The Hard Times is first and foremost a novel about how men love. Not simple lust nor affection, but the complex web of expectations, loyalty, duty, and desire that define the society of men, how they love women, how they love their families, and how they bind themselves to one another in friendship and in war. Taken from the news, declassified CIA documents, and personal experiences in Africa and Namibia this is a fictional story superimposed on a factually based account of what’s happening in the illegal diamond trade, today.
It begins in Mississippi. Ray Moffett is an ER doc and Ray is facing an abyss. When his best friend and former partner comes into the Emergency Department dead, six weeks after his retirement party, Ray finds himself thrown into a search for some semblance of meaning in his own life. His conclusions are not encouraging. For all practical purposes, a white coat is all he has left. Everything else, fallen away, and while medicine is a good thing and medicine is a fine thing, medicine is not a substitute for a life.
His marriage gone, he’d left his wife, Lisa, for Anne, a young nurse he had thought he was in love with. His children gone, grown, with lives of their own and no time for a father determined to play the fool. And Anne, was gone too, fled when he’d told her he loved her and asked her to leave her husband. She’s simply quit her job and moved to another state without a word. Not really the reaction Ray had expected.
All Ray had left was work. Work, punctuated only by the occasional round of golf. And that wasn’t enough to fill the days he had left until he took his own trip to the grave.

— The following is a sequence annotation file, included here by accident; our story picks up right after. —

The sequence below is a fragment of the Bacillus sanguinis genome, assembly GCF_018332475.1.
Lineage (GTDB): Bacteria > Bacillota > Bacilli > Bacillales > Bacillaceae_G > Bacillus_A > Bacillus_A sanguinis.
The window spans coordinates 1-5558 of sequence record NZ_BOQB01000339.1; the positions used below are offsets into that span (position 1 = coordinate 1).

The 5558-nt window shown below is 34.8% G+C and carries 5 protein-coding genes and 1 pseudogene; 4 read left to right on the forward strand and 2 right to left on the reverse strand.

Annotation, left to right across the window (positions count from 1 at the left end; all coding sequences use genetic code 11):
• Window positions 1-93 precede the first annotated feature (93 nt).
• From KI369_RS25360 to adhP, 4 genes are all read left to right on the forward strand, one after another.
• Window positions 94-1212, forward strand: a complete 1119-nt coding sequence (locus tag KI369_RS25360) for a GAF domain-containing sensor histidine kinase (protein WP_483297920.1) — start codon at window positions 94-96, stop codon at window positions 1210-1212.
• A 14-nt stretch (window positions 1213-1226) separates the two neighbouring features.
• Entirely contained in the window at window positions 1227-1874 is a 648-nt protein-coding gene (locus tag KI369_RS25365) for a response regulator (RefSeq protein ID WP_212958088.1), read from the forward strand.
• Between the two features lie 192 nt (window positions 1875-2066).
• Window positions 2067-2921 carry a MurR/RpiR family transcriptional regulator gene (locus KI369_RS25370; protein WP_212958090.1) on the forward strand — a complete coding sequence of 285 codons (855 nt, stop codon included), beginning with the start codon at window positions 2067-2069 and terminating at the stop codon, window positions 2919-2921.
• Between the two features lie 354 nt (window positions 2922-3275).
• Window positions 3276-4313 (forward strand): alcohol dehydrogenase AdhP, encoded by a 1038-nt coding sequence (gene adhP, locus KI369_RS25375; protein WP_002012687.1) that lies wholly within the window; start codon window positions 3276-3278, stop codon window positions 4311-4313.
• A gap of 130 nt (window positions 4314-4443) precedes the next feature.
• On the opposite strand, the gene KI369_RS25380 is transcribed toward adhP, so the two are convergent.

A chance meeting with an African hunting guide, Fritz Dietrich, shows Ray a door. A way to fulfill the adventures he’d dreamed about as a boy. Dreams fueled by the books he’d always loved, the stories he’d grown up reading. Written by men like Hemmingway, Ruark, and Capstick. Unfortunately, Fritz isn’t exactly what he seems. His past accomplishments include murder, theft, and running guns across international borders. Wanted in several neighboring countries, Fritz is out of prison only because his older brother, Manfred is the head of security for Namibia’s national mining consortium. But, Manfred has problems of his own. He needs to find a way to hide two hundred million dollars worth of illegal diamonds out of Zimbabwe from the United Nations’ inspectors…and he’s just been diagnosed with lung cancer.
Manfred needs Fritz to move the diamonds and Fritz is prohibited from entering the Restricted Zone because of his criminal past. Manfred arrives at a plan that requires Fritz to assume someone else’s identity in order to smuggle the diamonds out of Namibia, someone without a family to miss him, and time is running out.
Ray finds himself hunting desert Oryx in the Namib with Fritz, both men trapped. For Fritz to help his brother he must kill Ray and use his papers to smuggle the illegal diamonds into Europe. For Ray to get home alive, he’s going to have to kill Fritz and then, somehow find his way out of the most hostile desert on the face of the earth.